It’s a fair bet that most classic cars that fetch up in small, Southeast-Asian countries have a good story to tell. But one look at the vintage Jaguar that lives outside a restored colonial villa in downtown Vientiane, and it’s clear it was once destined for great things.
And not just great things, but a life of royalty. The 1966 Mark X Jaguar – the very first Jaguar to arrive in Laos – was purchased new, sometime in the late 1960s, by the then Mayor of Vientiane. The sleek, creamy-white car was intended as a gift for the Crown Prince upon his coronation, which was to take place in what was then the capital of Luang Prabang. And when it arrived in Vientiane in all its shining newness, it truly was fit for a king.
But this destiny would never be fulfilled; by the early 1970s, Laos was in a time of great upheaval, and by 1975, the country’s revolution came to pass, the regime was overthrown, and the monarchy abolished. The prince never became king, and the mayor had no place in the new regime.
The intended royal gift fell into the hands of the former mayor’s wife, at a time when the new political regime was strongly discouraging all displays of wealth or ostentation. Food and petrol were strictly rationed, and nobody had the gall – let alone the means- to drive around town in something so suave as a Jaguar. For the next couple of decades, it would stay put in a domestic garden, eventually to be overrun by chickens.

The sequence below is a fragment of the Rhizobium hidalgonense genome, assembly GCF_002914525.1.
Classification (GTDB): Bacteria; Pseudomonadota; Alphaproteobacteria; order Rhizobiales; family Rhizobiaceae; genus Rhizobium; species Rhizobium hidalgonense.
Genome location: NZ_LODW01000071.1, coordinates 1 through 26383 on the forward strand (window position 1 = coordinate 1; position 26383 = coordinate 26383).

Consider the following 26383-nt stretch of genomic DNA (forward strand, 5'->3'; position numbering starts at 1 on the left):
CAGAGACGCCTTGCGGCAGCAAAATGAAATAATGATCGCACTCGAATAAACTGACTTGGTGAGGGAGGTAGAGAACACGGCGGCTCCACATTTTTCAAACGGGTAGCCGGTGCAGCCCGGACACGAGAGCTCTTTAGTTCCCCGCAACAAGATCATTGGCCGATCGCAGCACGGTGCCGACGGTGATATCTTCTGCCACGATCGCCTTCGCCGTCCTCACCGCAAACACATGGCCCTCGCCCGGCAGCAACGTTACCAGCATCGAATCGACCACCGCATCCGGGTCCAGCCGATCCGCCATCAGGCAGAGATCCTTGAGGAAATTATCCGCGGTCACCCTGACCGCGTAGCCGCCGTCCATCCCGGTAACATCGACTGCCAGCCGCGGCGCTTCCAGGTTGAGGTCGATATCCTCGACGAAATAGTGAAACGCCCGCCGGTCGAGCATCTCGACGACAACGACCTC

By the early 1990s, when rules about material possessions had eased somewhat, the mayor’s wife found a buyer for the car – a restaurateur who would eventually acquire the car that was once bought for a future king. By then, while its exterior and interior fittings had stood the test of time, the engine was shot, needing some serious work by a Thai-based British mechanic who spent months restoring the car and making it roadworthy.
Alas, time and neglect had ultimately rendered the Jaguar too expensive and unreliable to use as a city car. But despite much admiration and many offers to buy it, the current owner has held tight to the family heirloom with royal connections.
Today, while the prince’s Jaguar sits proudly on display outside Kualao Restaurant in Vientiane, and is routinely admired by local patrons and tourists alike, Jaguar has just recently opened its first Lao outlet.
Meanwhile, similar vintage models routinely sell in Europe and America for tens of thousands of dollars, while modern Jaguars are appearing on Vientiane’s city streets with a panache that is most reminiscent of regal times. It’s clear to any Jaguar lover why such a car would be the first choice when selecting a gift for a future king. And in Laos, Jaguar drivers can today cruise the streets in the knowledge that they’re part of an enduring royal legacy.